Frontier Danceland is a contemporary dance repertory company in Singapore, committed to inspire audiences with a dynamic range of contemporary dance works, contributing to a greater appreciation of the art form.
Tell us a little bit about your background. What got you interested in dance?
I have been dancing for 15 years on the side, doing mostly ballet. Since young, I always knew I wanted to be something more and so upon turning 18, I decided to pursue dance training full-time. Back then, there were only two art institutions in Singapore, and I wasn’t keen on them. While searching for options abroad, I found “Rambert School of Ballet and Contemporary Dance”, where I transited from being a “Bunhead” to falling in love with contemporary dance. I loved the elements and creativity in Contemporary dance; it was different. After, I spent half a year in Israel, training and performing with Kibbutz Contemporary Dance Company under the MASA programme. I struggled to get a visa anywhere hence that’s how I landed up being back here in Singapore. It’s now been four years since I joined Frontierland and feel blessed to be where I am now.
What was your first professional dance role and how did you land it?
After graduating, my school’s principal invited a few of us to be part of his touring dance company. We performed in cathedrals and lived in teepees; it was a dream. He loved blending dance with spiritual elements and the pieces created were beautiful. I would say that was my first professional role.
Becoming a successful dancer takes lots of hard work starting at a very early age. What qualities do you think are required to be in this industry?
To me, you have to understand yourself first above everything else. For example, if you are an independent soul and know what you want and who you would want to collaborate with, a freelancing career is more suitable. But for a person who is looking for stability and fostering relationships, joining a dance company would be ideal. For me, I love being in a dance company; you get to work with the same group of people, and building chemistry and language together is always fun. On top of that, being resilient and humble is important, keeping a good attitude and always value criticism for improvement. That’s how we grow!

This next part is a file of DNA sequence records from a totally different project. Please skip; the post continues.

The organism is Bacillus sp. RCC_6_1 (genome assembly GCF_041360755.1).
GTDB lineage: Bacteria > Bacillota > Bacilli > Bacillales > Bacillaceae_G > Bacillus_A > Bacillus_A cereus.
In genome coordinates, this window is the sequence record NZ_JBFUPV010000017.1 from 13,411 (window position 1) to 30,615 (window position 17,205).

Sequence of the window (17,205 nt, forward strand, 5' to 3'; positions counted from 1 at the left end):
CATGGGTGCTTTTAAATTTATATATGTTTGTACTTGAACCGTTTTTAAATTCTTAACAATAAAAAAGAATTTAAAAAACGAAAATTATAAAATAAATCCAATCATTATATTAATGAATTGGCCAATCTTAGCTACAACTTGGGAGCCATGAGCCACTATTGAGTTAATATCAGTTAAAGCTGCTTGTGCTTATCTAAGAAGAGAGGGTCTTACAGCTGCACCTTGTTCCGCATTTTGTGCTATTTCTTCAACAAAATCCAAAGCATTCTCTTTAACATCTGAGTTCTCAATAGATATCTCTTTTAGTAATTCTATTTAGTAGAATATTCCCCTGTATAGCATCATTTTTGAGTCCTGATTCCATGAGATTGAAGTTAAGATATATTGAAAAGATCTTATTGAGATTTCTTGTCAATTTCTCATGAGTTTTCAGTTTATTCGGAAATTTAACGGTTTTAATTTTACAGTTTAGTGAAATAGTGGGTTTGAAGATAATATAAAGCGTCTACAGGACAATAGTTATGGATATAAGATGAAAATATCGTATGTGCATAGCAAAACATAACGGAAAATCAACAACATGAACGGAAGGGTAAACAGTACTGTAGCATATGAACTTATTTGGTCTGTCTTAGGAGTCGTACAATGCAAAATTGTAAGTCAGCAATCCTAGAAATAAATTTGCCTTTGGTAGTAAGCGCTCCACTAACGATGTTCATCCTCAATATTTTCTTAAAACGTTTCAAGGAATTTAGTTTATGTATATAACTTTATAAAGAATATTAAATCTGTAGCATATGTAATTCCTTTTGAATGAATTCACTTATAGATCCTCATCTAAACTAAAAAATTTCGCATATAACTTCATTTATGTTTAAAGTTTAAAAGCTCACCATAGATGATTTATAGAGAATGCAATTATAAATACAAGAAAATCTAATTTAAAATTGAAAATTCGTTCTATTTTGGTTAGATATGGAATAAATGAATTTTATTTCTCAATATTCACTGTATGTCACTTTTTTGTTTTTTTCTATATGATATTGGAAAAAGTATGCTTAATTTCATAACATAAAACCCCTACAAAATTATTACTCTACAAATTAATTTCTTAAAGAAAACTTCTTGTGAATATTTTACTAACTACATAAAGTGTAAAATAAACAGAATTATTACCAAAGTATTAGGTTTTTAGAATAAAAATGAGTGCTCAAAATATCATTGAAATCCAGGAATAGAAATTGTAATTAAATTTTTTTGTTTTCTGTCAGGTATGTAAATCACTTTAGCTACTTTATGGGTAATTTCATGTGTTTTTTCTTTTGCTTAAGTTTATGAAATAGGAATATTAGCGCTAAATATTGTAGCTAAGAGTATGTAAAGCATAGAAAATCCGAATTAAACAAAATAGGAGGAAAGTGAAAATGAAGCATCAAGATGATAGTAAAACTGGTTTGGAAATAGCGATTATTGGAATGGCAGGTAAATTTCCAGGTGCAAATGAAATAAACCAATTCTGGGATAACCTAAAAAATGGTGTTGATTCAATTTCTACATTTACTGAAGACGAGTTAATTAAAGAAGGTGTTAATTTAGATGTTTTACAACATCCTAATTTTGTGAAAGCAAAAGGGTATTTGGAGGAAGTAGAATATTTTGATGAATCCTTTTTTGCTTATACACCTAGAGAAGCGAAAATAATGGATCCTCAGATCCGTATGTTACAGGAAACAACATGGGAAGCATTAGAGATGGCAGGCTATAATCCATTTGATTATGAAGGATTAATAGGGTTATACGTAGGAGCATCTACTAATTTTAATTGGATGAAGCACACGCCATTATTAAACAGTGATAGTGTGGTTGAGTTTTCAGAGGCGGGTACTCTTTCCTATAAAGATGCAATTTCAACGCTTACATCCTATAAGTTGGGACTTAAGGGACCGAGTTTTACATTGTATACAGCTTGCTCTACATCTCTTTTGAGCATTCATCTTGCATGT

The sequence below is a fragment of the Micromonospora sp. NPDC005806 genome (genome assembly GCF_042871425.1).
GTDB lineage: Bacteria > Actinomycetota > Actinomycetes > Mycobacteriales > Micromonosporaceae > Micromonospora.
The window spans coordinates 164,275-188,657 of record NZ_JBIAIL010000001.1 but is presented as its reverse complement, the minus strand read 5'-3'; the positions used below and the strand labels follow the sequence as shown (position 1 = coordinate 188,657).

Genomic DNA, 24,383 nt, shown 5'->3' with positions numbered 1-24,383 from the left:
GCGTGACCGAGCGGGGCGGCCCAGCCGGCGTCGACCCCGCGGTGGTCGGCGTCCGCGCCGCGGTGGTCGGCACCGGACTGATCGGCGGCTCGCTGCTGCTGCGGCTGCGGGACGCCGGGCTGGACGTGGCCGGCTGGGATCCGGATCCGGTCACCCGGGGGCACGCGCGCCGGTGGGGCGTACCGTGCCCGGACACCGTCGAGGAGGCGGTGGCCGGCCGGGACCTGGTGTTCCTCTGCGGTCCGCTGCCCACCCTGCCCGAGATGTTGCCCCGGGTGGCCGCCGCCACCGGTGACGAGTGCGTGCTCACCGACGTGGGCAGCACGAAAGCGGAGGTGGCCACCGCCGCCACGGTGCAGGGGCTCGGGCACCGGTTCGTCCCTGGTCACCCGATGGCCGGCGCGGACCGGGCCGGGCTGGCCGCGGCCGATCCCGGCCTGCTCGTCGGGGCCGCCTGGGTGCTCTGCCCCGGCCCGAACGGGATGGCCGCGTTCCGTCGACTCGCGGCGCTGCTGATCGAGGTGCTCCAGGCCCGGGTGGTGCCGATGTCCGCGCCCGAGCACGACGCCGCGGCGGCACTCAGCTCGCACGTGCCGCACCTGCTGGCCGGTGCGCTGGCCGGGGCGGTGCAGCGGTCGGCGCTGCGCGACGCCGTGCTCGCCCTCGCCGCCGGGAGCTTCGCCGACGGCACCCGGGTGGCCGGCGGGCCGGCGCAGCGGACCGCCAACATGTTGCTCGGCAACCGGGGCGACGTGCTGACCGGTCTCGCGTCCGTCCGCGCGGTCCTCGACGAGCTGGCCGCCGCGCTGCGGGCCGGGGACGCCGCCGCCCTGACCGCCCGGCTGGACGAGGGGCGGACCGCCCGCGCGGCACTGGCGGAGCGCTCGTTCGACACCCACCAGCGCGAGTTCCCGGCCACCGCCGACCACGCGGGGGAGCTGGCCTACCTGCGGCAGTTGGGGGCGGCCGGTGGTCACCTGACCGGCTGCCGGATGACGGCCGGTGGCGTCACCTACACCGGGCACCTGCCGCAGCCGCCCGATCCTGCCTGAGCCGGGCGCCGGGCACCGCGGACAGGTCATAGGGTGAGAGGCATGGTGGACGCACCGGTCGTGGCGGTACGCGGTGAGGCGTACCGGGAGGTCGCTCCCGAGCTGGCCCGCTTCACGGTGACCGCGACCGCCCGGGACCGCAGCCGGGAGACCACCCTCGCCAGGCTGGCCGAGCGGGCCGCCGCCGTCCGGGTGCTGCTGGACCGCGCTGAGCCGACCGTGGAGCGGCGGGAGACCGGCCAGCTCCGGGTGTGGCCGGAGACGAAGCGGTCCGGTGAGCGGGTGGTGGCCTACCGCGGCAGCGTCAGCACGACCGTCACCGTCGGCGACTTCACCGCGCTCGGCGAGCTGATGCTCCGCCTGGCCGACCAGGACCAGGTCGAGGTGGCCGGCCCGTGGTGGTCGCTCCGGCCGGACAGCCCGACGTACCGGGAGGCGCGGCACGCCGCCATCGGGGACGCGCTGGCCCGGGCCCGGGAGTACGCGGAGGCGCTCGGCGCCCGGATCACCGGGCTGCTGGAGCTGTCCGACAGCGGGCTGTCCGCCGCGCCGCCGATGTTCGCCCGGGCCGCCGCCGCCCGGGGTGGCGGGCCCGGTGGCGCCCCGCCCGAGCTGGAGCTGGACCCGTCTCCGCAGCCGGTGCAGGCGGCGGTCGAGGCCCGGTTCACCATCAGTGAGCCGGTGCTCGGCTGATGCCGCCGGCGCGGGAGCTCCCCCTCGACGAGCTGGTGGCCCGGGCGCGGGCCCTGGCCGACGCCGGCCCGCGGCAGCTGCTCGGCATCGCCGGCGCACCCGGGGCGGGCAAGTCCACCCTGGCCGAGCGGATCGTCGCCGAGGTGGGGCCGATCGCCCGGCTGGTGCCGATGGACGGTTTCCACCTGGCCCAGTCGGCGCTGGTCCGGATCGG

There are an increasing presence of dancers on social media, some of which are not professionally trained. Do you think it’s more important to be technically perfect or to exude confidence?
Although having technique is important, I think there shouldn’t be a distinction, but more of finding a balance between technique and charisma. A good dancer doesn’t have to be a technical person, but to be a performer you need to know how to move in certain ways and to be able to bring out the things that the choreographer wants. In the end, giving an engaging performance is vital.
Do you think you’re still getting better and learning everyday?
Being a dancer and choreographer is not just about developing the body but also the mind, hence learning to keep my mind in check is important. I feel my body getting tired as compared to five or ten years ago. So over the years as I grow as a dancer and person, I learn to be more efficient in how I use my body: knowing when to pull back and when to give. I hope I am getting better, even if it’s small steps!
Is there an overarching philosophy that guides your life?
Being humble and staying curious like a child at the same time.
Are there any upcoming shows that you are doing?
We will be at Dancers’ Locker and it will take place on 21, 22 and 29 of July. Drop by and support us!
Learn more about Dancers’ Locker here – http://www.frontierdanceland.com/whatson-detail/dancelocker/
Watch a clip of Adele in action –